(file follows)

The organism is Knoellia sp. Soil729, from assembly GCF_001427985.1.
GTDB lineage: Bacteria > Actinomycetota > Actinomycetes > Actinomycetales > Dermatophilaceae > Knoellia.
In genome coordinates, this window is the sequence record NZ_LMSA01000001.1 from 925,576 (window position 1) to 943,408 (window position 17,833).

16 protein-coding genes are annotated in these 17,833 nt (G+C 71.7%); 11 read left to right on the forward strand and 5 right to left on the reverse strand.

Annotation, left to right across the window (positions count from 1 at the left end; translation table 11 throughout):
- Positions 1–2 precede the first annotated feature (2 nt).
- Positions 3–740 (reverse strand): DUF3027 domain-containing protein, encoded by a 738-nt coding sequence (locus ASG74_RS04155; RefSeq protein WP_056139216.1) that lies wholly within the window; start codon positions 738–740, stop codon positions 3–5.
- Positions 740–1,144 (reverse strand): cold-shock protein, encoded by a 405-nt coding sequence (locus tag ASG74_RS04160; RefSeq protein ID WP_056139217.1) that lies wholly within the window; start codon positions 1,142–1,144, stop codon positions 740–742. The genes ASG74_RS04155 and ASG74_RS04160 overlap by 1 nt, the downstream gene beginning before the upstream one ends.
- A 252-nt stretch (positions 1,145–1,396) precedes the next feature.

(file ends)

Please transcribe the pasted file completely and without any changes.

The organism is Knoellia sp. Soil729, from assembly GCF_001427985.1.
GTDB lineage: Bacteria > Actinomycetota > Actinomycetes > Actinomycetales > Dermatophilaceae > Knoellia.
In genome coordinates, this window is the sequence record NZ_LMSA01000001.1 from 925,576 (window position 1) to 943,408 (window position 17,833).

16 protein-coding genes are annotated in these 17,833 nt (G+C 71.7%); 11 read left to right on the forward strand and 5 right to left on the reverse strand.

Annotation, left to right across the window (positions count from 1 at the left end; translation table 11 throughout):
- Positions 1–2 precede the first annotated feature (2 nt).
- Positions 3–740 (reverse strand): DUF3027 domain-containing protein, encoded by a 738-nt coding sequence (locus ASG74_RS04155; RefSeq protein WP_056139216.1) that lies wholly within the window; start codon positions 738–740, stop codon positions 3–5.
- Positions 740–1,144 (reverse strand): cold-shock protein, encoded by a 405-nt coding sequence (locus tag ASG74_RS04160; RefSeq protein ID WP_056139217.1) that lies wholly within the window; start codon positions 1,142–1,144, stop codon positions 740–742. The genes ASG74_RS04155 and ASG74_RS04160 overlap by 1 nt, the downstream gene beginning before the upstream one ends.
- A 252-nt stretch (positions 1,145–1,396) precedes the next feature.